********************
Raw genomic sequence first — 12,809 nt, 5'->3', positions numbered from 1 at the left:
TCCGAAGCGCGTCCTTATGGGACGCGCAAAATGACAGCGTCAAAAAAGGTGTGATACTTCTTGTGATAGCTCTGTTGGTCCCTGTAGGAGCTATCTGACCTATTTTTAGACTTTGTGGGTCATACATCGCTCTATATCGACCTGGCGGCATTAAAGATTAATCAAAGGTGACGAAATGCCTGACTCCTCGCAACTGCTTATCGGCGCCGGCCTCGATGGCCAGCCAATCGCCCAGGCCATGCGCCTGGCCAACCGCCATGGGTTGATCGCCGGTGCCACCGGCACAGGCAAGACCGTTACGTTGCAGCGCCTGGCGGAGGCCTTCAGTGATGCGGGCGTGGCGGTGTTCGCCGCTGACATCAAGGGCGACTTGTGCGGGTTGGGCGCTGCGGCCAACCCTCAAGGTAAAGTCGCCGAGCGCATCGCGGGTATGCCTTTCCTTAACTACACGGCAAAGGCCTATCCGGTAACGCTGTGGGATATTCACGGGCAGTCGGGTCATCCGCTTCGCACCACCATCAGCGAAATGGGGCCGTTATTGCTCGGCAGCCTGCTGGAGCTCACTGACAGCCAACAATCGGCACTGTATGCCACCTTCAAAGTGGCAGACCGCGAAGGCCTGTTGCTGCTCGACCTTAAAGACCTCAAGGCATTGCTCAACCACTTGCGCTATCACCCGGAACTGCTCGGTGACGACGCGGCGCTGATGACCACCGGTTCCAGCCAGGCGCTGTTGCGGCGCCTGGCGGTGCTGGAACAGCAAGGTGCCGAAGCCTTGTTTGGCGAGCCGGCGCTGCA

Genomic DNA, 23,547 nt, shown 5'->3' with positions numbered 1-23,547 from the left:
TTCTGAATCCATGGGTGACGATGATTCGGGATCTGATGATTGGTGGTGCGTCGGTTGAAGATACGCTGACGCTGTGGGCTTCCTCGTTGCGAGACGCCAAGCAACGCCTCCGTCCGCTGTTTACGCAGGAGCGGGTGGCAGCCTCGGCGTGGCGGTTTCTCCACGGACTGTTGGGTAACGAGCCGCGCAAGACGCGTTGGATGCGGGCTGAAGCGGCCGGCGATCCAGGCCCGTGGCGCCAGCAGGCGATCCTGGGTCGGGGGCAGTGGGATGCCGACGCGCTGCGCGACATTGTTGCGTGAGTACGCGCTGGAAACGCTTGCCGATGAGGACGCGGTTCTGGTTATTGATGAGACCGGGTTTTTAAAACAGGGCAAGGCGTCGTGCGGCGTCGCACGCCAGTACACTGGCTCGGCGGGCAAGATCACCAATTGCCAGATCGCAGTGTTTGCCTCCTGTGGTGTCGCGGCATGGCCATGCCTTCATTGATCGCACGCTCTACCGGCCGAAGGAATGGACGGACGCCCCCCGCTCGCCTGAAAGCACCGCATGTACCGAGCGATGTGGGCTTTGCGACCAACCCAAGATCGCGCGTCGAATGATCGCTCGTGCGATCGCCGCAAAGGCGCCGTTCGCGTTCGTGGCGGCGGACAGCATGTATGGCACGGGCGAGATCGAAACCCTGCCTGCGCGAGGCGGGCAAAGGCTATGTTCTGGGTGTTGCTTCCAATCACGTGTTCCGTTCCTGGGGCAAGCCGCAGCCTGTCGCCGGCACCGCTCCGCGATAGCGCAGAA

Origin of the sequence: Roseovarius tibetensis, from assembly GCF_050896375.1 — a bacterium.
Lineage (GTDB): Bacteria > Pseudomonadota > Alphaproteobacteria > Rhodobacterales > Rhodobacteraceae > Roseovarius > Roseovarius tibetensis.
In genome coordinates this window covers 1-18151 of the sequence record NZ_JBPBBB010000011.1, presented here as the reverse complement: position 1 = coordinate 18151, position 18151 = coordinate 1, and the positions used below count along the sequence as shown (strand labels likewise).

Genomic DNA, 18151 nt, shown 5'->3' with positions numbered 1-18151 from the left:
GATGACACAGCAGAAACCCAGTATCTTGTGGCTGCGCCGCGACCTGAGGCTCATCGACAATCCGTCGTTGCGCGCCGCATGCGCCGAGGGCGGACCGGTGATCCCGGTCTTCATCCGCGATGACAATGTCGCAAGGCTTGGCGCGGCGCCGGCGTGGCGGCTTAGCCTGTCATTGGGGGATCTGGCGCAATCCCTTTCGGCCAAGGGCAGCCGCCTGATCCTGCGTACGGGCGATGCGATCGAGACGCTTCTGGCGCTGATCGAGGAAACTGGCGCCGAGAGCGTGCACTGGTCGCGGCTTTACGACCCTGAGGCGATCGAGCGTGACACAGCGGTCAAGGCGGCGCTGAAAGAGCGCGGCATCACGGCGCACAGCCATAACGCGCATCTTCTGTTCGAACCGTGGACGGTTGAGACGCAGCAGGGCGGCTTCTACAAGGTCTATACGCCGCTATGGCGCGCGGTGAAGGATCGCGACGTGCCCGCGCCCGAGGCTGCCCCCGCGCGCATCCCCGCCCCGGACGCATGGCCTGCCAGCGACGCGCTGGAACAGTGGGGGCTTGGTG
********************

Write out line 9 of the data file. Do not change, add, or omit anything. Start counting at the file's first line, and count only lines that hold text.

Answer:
GATGACACAGCAGAAACCCAGTATCTTGTGGCTGCGCCGCGACCTGAGGCTCATCGACAATCCGTCGTTGCGCGCCGCATGCGCCGAGGGCGGACCGGTGATCCCGGTCTTCATCCGCGATGACAATGTCGCAAGGCTTGGCGCGGCGCCGGCGTGGCGGCTTAGCCTGTCATTGGGGGATCTGGCGCAATCCCTTTCGGCCAAGGGCAGCCGCCTGATCCTGCGTACGGGCGATGCGATCGAGACGCTTCTGGCGCTGATCGAGGAAACTGGCGCCGAGAGCGTGCACTGGTCGCGGCTTTACGACCCTGAGGCGATCGAGCGTGACACAGCGGTCAAGGCGGCGCTGAAAGAGCGCGGCATCACGGCGCACAGCCATAACGCGCATCTTCTGTTCGAACCGTGGACGGTTGAGACGCAGCAGGGCGGCTTCTACAAGGTCTATACGCCGCTATGGCGCGCGGTGAAGGATCGCGACGTGCCCGCGCCCGAGGCTGCCCCCGCGCGCATCCCCGCCCCGGACGCATGGCCTGCCAGCGACGCGCTGGAACAGTGGGGGCTTGGTG